A new fitness app sponsored by the UK Department of Health is a "techno-thriller" that sees a Scottish railway station attacked by terrorists.
The Walk challenges its users to deliver a package from Inverness, the scene of the fictional assault, to another destination in the UK.
Those using the app must walk in the real world to survive in the game and also "save the world".
Health chiefs have said the app could help beat obesity.
Its makers, Naomi Alderman and London-based Six to Start, received a grant to develop the game.
Players are encouraged to walk 10,000 steps every day.
In the game, a bomb explodes at Inverness station and the player's character, Walker, is given a package that could save the world.
Overall, the game takes three months to complete.
Its storyline includes a fictional reintroduction of wolves to the Cairngorms. In real-life, landowner Paul Lister has a long-established plan to release wolves on his Alladale Estate in Sutherland.
Six to Start and Ms Alderman previously designed a smartphone fitness game called Zombies, Run!.
Ms Alderman said: "I'm particularly proud of the immersive world we've created in The Walk - with engaging characters and a gripping story but also a host of maps, newspaper cuttings, audio artefacts and even a comic strip you'll find to help you work out who did plant that bomb in Inverness station, and why.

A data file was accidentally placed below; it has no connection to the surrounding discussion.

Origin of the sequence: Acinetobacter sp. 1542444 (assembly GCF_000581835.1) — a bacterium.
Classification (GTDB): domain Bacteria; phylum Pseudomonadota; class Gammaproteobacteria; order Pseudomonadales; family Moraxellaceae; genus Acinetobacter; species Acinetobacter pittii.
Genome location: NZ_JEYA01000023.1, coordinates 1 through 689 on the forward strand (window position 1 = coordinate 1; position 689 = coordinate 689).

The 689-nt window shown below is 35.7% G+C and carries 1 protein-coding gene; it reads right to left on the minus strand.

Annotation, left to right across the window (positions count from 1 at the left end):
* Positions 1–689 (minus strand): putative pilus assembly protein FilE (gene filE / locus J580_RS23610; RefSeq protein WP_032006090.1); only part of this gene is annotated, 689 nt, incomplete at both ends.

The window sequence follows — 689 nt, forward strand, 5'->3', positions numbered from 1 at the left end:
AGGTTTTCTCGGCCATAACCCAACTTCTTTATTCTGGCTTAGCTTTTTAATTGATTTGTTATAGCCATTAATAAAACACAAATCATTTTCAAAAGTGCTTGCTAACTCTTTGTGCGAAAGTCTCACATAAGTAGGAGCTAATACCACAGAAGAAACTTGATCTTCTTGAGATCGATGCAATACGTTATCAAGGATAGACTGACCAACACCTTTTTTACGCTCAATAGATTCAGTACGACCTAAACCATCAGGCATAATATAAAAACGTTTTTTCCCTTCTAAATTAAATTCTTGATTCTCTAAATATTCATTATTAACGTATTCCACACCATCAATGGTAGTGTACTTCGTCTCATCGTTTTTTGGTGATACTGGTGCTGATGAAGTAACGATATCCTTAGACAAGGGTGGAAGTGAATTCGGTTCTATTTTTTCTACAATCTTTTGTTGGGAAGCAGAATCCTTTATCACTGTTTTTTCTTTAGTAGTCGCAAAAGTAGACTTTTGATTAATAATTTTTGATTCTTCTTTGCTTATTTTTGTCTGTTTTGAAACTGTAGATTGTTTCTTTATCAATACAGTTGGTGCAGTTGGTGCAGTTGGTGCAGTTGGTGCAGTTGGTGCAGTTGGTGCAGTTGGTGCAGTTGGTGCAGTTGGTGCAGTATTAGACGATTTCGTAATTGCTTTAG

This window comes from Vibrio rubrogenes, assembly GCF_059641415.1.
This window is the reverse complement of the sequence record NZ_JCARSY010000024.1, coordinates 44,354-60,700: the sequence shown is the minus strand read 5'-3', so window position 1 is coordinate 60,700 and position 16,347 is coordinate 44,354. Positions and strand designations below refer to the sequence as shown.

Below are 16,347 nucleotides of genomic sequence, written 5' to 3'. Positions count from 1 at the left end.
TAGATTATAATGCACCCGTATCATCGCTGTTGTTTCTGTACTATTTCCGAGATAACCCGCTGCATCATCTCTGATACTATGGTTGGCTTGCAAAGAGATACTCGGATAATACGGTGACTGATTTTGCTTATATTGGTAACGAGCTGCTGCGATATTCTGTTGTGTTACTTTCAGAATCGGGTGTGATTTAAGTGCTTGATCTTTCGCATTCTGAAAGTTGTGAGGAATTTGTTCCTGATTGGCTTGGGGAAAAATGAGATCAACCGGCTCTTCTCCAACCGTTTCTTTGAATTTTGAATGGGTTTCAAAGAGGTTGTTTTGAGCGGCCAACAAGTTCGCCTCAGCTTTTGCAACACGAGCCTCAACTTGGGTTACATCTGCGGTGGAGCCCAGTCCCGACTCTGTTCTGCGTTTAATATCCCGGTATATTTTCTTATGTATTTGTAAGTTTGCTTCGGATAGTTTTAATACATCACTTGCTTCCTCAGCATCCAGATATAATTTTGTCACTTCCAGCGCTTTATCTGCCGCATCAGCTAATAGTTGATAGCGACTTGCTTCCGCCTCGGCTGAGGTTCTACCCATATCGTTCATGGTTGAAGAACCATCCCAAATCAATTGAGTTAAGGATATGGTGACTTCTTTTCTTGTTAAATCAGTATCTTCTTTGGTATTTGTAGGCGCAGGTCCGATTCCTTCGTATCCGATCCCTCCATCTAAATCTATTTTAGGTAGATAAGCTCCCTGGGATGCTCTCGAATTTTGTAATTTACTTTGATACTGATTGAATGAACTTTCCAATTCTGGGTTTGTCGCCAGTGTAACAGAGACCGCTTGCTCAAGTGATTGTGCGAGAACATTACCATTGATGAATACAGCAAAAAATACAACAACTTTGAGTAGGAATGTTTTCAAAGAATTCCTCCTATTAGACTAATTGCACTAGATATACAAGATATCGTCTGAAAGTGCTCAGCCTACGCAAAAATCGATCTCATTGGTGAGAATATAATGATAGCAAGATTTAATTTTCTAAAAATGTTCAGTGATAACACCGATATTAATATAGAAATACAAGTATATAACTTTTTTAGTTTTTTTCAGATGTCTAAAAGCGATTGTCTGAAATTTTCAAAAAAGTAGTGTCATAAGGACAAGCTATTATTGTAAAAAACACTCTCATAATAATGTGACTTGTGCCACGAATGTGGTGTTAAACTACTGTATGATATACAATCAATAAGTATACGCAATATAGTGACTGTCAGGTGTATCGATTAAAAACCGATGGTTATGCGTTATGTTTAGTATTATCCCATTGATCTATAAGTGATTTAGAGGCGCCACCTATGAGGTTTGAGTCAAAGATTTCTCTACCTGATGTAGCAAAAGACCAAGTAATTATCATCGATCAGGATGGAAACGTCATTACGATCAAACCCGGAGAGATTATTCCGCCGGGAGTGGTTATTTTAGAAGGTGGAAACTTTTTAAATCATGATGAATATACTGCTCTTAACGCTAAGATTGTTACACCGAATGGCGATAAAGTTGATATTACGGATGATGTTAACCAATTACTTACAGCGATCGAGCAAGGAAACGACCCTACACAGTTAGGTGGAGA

"The Walk is designed to be addictive, in the best possible way."
The newly-launched app will be included in a research project at King's College Hospital in London.
The study will examine how exercise can help treat patients with rheumatoid arthritis.
Health Minister Lord Howe said the UK government wanted to "encourage innovation" that could help people improve their health.
Other places in Scotland feature in other games.
The name of a Borders town is used for a "druggie hipster" district in Grand Theft Auto V.
Following the release of the game in September, councillor David Paterson said he feared it could "destroy the reputation" of Hawick.
He said a lot of people were "very proud" of the town and it did not deserve such "adverse publicity".
The games series is known for its "tongue-in-cheek" humour and regularly includes Scottish references with the game's maker, Rockstar North, being based in Edinburgh.
A Scottish island has also been twinned with a video game's virtual world.
Skye's twinning with the fictional isles of Skylands was done to promote a new version of Skylanders.
VisitScotland said the move would also boost tourism to Skye, and was the first time a video game "world" had been twinned with a real place.